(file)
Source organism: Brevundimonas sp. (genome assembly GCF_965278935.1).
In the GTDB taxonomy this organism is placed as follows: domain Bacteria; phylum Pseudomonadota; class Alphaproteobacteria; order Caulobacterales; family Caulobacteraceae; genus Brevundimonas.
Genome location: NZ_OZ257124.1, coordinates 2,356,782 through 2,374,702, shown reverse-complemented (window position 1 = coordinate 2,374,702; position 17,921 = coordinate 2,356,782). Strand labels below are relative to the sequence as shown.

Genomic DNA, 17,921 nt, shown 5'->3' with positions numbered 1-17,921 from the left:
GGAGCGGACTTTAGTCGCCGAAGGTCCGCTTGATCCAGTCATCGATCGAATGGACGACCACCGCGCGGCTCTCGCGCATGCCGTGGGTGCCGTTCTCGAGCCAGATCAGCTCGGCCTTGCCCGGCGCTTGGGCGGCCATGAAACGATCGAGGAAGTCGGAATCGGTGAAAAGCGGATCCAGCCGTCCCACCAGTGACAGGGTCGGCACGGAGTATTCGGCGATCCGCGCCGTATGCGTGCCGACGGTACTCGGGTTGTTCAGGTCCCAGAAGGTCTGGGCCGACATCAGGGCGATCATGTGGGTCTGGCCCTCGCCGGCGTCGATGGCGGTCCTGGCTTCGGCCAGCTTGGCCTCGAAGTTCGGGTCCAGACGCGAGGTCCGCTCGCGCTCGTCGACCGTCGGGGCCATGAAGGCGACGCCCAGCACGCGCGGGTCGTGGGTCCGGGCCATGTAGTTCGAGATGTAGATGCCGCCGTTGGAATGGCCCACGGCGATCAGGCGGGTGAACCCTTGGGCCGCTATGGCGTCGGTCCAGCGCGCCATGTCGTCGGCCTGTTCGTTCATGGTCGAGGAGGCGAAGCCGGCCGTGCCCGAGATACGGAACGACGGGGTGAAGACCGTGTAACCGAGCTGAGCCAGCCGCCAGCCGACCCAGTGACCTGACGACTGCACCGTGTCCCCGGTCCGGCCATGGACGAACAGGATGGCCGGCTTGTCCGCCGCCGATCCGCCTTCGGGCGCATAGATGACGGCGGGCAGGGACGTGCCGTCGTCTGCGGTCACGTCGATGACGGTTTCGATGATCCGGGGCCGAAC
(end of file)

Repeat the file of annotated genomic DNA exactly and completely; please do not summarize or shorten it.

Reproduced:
Source organism: Brevundimonas sp. (genome assembly GCF_965278935.1).
In the GTDB taxonomy this organism is placed as follows: domain Bacteria; phylum Pseudomonadota; class Alphaproteobacteria; order Caulobacterales; family Caulobacteraceae; genus Brevundimonas.
Genome location: NZ_OZ257124.1, coordinates 2,356,782 through 2,374,702, shown reverse-complemented (window position 1 = coordinate 2,374,702; position 17,921 = coordinate 2,356,782). Strand labels below are relative to the sequence as shown.

Genomic DNA, 17,921 nt, shown 5'->3' with positions numbered 1-17,921 from the left:
GGAGCGGACTTTAGTCGCCGAAGGTCCGCTTGATCCAGTCATCGATCGAATGGACGACCACCGCGCGGCTCTCGCGCATGCCGTGGGTGCCGTTCTCGAGCCAGATCAGCTCGGCCTTGCCCGGCGCTTGGGCGGCCATGAAACGATCGAGGAAGTCGGAATCGGTGAAAAGCGGATCCAGCCGTCCCACCAGTGACAGGGTCGGCACGGAGTATTCGGCGATCCGCGCCGTATGCGTGCCGACGGTACTCGGGTTGTTCAGGTCCCAGAAGGTCTGGGCCGACATCAGGGCGATCATGTGGGTCTGGCCCTCGCCGGCGTCGATGGCGGTCCTGGCTTCGGCCAGCTTGGCCTCGAAGTTCGGGTCCAGACGCGAGGTCCGCTCGCGCTCGTCGACCGTCGGGGCCATGAAGGCGACGCCCAGCACGCGCGGGTCGTGGGTCCGGGCCATGTAGTTCGAGATGTAGATGCCGCCGTTGGAATGGCCCACGGCGATCAGGCGGGTGAACCCTTGGGCCGCTATGGCGTCGGTCCAGCGCGCCATGTCGTCGGCCTGTTCGTTCATGGTCGAGGAGGCGAAGCCGGCCGTGCCCGAGATACGGAACGACGGGGTGAAGACCGTGTAACCGAGCTGAGCCAGCCGCCAGCCGACCCAGTGACCTGACGACTGCACCGTGTCCCCGGTCCGGCCATGGACGAACAGGATGGCCGGCTTGTCCGCCGCCGATCCGCCTTCGGGCGCATAGATGACGGCGGGCAGGGACGTGCCGTCGTCTGCGGTCACGTCGATGACGGTTTCGATGATCCGGGGCCGAAC